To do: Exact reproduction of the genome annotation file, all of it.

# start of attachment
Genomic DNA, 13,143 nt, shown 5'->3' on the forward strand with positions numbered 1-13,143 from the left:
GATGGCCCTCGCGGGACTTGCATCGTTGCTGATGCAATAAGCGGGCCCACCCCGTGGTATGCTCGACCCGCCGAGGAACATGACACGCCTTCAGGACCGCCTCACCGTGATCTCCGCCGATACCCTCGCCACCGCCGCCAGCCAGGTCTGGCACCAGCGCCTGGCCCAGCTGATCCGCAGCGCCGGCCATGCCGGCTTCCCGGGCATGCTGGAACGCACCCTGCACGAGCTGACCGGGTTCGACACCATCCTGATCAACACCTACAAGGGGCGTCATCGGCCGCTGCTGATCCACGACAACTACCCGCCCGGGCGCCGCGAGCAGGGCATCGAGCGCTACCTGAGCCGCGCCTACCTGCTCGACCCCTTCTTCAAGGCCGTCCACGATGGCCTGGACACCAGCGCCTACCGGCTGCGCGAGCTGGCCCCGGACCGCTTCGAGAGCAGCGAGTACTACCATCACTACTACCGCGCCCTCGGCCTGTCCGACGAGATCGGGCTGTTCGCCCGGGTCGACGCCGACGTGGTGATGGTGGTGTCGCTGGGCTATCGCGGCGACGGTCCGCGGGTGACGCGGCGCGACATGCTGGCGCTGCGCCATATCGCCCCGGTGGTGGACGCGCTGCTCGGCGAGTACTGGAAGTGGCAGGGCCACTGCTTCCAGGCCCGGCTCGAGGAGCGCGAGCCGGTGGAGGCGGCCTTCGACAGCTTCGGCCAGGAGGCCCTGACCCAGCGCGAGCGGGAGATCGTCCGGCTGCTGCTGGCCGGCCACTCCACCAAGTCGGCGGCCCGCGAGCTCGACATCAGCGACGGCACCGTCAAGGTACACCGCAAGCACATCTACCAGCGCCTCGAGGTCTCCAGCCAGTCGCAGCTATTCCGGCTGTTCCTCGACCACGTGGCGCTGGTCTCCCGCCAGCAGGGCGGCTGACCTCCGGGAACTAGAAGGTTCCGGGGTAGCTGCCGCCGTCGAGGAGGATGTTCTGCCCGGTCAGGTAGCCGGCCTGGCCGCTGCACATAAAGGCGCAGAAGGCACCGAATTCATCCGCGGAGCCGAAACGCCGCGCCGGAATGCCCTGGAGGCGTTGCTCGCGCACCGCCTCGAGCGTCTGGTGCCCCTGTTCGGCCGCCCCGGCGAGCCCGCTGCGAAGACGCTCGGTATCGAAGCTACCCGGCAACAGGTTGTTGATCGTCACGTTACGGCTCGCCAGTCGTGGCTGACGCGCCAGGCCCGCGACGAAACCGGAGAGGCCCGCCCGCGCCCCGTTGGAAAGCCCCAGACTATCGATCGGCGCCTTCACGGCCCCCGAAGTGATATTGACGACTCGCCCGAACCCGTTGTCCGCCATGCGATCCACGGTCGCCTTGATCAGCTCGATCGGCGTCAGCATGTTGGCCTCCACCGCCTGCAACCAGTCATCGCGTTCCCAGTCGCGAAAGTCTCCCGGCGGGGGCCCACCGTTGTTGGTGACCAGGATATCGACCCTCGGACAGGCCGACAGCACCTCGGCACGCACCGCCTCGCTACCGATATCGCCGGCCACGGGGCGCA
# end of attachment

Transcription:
Genomic DNA, 13,143 nt, shown 5'->3' on the forward strand with positions numbered 1-13,143 from the left:
GATGGCCCTCGCGGGACTTGCATCGTTGCTGATGCAATAAGCGGGCCCACCCCGTGGTATGCTCGACCCGCCGAGGAACATGACACGCCTTCAGGACCGCCTCACCGTGATCTCCGCCGATACCCTCGCCACCGCCGCCAGCCAGGTCTGGCACCAGCGCCTGGCCCAGCTGATCCGCAGCGCCGGCCATGCCGGCTTCCCGGGCATGCTGGAACGCACCCTGCACGAGCTGACCGGGTTCGACACCATCCTGATCAACACCTACAAGGGGCGTCATCGGCCGCTGCTGATCCACGACAACTACCCGCCCGGGCGCCGCGAGCAGGGCATCGAGCGCTACCTGAGCCGCGCCTACCTGCTCGACCCCTTCTTCAAGGCCGTCCACGATGGCCTGGACACCAGCGCCTACCGGCTGCGCGAGCTGGCCCCGGACCGCTTCGAGAGCAGCGAGTACTACCATCACTACTACCGCGCCCTCGGCCTGTCCGACGAGATCGGGCTGTTCGCCCGGGTCGACGCCGACGTGGTGATGGTGGTGTCGCTGGGCTATCGCGGCGACGGTCCGCGGGTGACGCGGCGCGACATGCTGGCGCTGCGCCATATCGCCCCGGTGGTGGACGCGCTGCTCGGCGAGTACTGGAAGTGGCAGGGCCACTGCTTCCAGGCCCGGCTCGAGGAGCGCGAGCCGGTGGAGGCGGCCTTCGACAGCTTCGGCCAGGAGGCCCTGACCCAGCGCGAGCGGGAGATCGTCCGGCTGCTGCTGGCCGGCCACTCCACCAAGTCGGCGGCCCGCGAGCTCGACATCAGCGACGGCACCGTCAAGGTACACCGCAAGCACATCTACCAGCGCCTCGAGGTCTCCAGCCAGTCGCAGCTATTCCGGCTGTTCCTCGACCACGTGGCGCTGGTCTCCCGCCAGCAGGGCGGCTGACCTCCGGGAACTAGAAGGTTCCGGGGTAGCTGCCGCCGTCGAGGAGGATGTTCTGCCCGGTCAGGTAGCCGGCCTGGCCGCTGCACATAAAGGCGCAGAAGGCACCGAATTCATCCGCGGAGCCGAAACGCCGCGCCGGAATGCCCTGGAGGCGTTGCTCGCGCACCGCCTCGAGCGTCTGGTGCCCCTGTTCGGCCGCCCCGGCGAGCCCGCTGCGAAGACGCTCGGTATCGAAGCTACCCGGCAACAGGTTGTTGATCGTCACGTTACGGCTCGCCAGTCGTGGCTGACGCGCCAGGCCCGCGACGAAACCGGAGAGGCCCGCCCGCGCCCCGTTGGAAAGCCCCAGACTATCGATCGGCGCCTTCACGGCCCCCGAAGTGATATTGACGACTCGCCCGAACCCGTTGTCCGCCATGCGATCCACGGTCGCCTTGATCAGCTCGATCGGCGTCAGCATGTTGGCCTCCACCGCCTGCAACCAGTCATCGCGTTCCCAGTCGCGAAAGTCTCCCGGCGGGGGCCCACCGTTGTTGGTGACCAGGATATCGACCCTCGGACAGGCCGACAGCACCTCGGCACGCACCGCCTCGCTACCGATATCGCCGGCCACGGGGCGCA